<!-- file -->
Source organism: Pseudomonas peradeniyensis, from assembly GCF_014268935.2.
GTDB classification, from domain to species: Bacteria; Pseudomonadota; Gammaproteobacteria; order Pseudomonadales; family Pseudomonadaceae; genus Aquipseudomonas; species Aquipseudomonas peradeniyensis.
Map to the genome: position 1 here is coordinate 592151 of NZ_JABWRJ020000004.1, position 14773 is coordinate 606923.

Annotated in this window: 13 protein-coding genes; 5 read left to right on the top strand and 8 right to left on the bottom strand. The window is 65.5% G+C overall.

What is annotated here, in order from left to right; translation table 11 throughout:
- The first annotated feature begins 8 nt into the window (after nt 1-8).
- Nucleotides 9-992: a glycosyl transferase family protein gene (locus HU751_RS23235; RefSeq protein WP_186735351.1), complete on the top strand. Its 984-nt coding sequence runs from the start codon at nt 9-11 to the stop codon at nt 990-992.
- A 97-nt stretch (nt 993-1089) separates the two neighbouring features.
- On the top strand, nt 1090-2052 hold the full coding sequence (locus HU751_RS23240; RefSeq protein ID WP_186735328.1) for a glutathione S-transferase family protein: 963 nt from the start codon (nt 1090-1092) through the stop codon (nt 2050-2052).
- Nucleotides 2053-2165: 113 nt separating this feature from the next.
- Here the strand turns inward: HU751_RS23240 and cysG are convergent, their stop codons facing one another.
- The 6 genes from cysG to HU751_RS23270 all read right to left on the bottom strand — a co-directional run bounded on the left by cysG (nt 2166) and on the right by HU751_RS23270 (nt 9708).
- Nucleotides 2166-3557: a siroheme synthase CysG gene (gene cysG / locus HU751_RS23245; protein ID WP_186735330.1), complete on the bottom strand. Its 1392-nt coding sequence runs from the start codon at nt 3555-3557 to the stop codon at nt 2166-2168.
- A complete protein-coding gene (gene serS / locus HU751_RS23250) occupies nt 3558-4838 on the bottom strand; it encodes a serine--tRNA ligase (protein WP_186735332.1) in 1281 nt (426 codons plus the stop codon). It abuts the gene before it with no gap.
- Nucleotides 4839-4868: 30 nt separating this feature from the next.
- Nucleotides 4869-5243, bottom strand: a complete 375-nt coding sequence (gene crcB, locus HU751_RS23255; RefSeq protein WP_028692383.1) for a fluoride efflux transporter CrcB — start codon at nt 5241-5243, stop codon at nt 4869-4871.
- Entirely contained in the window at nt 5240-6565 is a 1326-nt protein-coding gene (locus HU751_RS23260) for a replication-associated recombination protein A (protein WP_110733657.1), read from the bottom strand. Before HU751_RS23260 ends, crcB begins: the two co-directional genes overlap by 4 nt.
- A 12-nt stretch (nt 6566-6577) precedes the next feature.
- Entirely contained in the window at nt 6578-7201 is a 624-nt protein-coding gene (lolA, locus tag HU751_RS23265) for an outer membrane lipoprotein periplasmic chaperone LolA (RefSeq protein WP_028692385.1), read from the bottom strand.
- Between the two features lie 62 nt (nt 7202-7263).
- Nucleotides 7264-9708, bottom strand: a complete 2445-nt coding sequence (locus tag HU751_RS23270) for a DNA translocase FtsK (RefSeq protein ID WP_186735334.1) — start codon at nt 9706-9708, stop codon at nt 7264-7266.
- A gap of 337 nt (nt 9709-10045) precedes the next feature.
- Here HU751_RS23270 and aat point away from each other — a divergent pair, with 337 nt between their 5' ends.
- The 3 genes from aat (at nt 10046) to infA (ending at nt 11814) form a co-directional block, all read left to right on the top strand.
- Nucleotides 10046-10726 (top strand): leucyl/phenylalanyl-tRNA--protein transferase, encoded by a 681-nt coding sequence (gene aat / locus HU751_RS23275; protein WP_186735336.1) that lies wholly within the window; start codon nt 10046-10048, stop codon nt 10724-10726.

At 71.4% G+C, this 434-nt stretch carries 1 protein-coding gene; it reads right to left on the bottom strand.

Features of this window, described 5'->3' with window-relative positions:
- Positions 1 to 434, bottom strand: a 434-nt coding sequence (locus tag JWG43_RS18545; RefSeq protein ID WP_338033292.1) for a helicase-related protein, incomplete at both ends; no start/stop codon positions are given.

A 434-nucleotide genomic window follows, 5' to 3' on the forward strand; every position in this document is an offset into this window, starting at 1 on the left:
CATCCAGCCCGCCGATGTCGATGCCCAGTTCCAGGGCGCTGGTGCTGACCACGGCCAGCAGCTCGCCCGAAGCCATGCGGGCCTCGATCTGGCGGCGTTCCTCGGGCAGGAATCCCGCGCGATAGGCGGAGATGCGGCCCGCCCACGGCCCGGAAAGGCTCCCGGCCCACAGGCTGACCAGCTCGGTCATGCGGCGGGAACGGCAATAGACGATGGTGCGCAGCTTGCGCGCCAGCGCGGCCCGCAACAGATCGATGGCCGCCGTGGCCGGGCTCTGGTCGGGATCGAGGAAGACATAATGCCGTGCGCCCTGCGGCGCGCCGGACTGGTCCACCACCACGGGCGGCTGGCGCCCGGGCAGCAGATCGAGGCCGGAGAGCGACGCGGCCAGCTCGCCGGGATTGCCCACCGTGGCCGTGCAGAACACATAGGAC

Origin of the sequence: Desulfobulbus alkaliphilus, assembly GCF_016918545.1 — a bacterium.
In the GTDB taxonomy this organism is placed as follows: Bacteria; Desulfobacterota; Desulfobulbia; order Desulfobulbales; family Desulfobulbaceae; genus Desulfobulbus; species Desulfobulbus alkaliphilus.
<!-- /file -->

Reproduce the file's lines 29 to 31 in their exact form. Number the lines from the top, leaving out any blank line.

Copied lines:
A 434-nucleotide genomic window follows, 5' to 3' on the forward strand; every position in this document is an offset into this window, starting at 1 on the left:
CATCCAGCCCGCCGATGTCGATGCCCAGTTCCAGGGCGCTGGTGCTGACCACGGCCAGCAGCTCGCCCGAAGCCATGCGGGCCTCGATCTGGCGGCGTTCCTCGGGCAGGAATCCCGCGCGATAGGCGGAGATGCGGCCCGCCCACGGCCCGGAAAGGCTCCCGGCCCACAGGCTGACCAGCTCGGTCATGCGGCGGGAACGGCAATAGACGATGGTGCGCAGCTTGCGCGCCAGCGCGGCCCGCAACAGATCGATGGCCGCCGTGGCCGGGCTCTGGTCGGGATCGAGGAAGACATAATGCCGTGCGCCCTGCGGCGCGCCGGACTGGTCCACCACCACGGGCGGCTGGCGCCCGGGCAGCAGATCGAGGCCGGAGAGCGACGCGGCCAGCTCGCCGGGATTGCCCACCGTGGCCGTGCAGAACACATAGGAC

Origin of the sequence: Desulfobulbus alkaliphilus, assembly GCF_016918545.1 — a bacterium.